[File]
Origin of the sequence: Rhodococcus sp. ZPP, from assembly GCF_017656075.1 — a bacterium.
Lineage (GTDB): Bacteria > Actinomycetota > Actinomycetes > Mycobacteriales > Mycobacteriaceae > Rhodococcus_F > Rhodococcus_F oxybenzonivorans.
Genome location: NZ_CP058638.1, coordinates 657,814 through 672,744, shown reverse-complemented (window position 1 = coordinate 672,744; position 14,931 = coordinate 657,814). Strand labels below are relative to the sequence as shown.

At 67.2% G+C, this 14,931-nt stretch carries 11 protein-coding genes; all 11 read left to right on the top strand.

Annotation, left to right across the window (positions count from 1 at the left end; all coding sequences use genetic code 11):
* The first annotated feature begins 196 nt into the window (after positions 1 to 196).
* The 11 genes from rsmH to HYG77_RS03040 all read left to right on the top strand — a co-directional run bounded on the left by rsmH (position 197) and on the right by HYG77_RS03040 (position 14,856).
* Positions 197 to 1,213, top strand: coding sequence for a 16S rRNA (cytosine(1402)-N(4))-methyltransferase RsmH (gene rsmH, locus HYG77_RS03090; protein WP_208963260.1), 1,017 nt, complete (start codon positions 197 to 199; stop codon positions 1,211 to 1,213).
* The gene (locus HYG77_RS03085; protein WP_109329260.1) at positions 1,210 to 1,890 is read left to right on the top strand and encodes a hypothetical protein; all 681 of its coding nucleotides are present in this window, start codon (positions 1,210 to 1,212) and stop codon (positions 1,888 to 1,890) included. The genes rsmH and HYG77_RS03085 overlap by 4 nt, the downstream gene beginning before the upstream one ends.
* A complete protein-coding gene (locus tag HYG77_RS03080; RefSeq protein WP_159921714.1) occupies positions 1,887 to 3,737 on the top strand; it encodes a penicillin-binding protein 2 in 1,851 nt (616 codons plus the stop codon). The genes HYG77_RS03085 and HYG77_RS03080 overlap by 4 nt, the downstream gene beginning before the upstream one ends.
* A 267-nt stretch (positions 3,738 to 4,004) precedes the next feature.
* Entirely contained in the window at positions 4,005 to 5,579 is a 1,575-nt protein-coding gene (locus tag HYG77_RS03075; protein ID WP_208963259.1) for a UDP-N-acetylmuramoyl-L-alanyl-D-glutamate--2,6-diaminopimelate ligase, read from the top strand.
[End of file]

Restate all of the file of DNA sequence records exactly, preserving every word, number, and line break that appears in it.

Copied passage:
Origin of the sequence: Rhodococcus sp. ZPP, from assembly GCF_017656075.1 — a bacterium.
Lineage (GTDB): Bacteria > Actinomycetota > Actinomycetes > Mycobacteriales > Mycobacteriaceae > Rhodococcus_F > Rhodococcus_F oxybenzonivorans.
Genome location: NZ_CP058638.1, coordinates 657,814 through 672,744, shown reverse-complemented (window position 1 = coordinate 672,744; position 14,931 = coordinate 657,814). Strand labels below are relative to the sequence as shown.

At 67.2% G+C, this 14,931-nt stretch carries 11 protein-coding genes; all 11 read left to right on the top strand.

Annotation, left to right across the window (positions count from 1 at the left end; all coding sequences use genetic code 11):
* The first annotated feature begins 196 nt into the window (after positions 1 to 196).
* The 11 genes from rsmH to HYG77_RS03040 all read left to right on the top strand — a co-directional run bounded on the left by rsmH (position 197) and on the right by HYG77_RS03040 (position 14,856).
* Positions 197 to 1,213, top strand: coding sequence for a 16S rRNA (cytosine(1402)-N(4))-methyltransferase RsmH (gene rsmH, locus HYG77_RS03090; protein WP_208963260.1), 1,017 nt, complete (start codon positions 197 to 199; stop codon positions 1,211 to 1,213).
* The gene (locus HYG77_RS03085; protein WP_109329260.1) at positions 1,210 to 1,890 is read left to right on the top strand and encodes a hypothetical protein; all 681 of its coding nucleotides are present in this window, start codon (positions 1,210 to 1,212) and stop codon (positions 1,888 to 1,890) included. The genes rsmH and HYG77_RS03085 overlap by 4 nt, the downstream gene beginning before the upstream one ends.
* A complete protein-coding gene (locus tag HYG77_RS03080; RefSeq protein WP_159921714.1) occupies positions 1,887 to 3,737 on the top strand; it encodes a penicillin-binding protein 2 in 1,851 nt (616 codons plus the stop codon). The genes HYG77_RS03085 and HYG77_RS03080 overlap by 4 nt, the downstream gene beginning before the upstream one ends.
* A 267-nt stretch (positions 3,738 to 4,004) precedes the next feature.
* Entirely contained in the window at positions 4,005 to 5,579 is a 1,575-nt protein-coding gene (locus tag HYG77_RS03075; protein ID WP_208963259.1) for a UDP-N-acetylmuramoyl-L-alanyl-D-glutamate--2,6-diaminopimelate ligase, read from the top strand.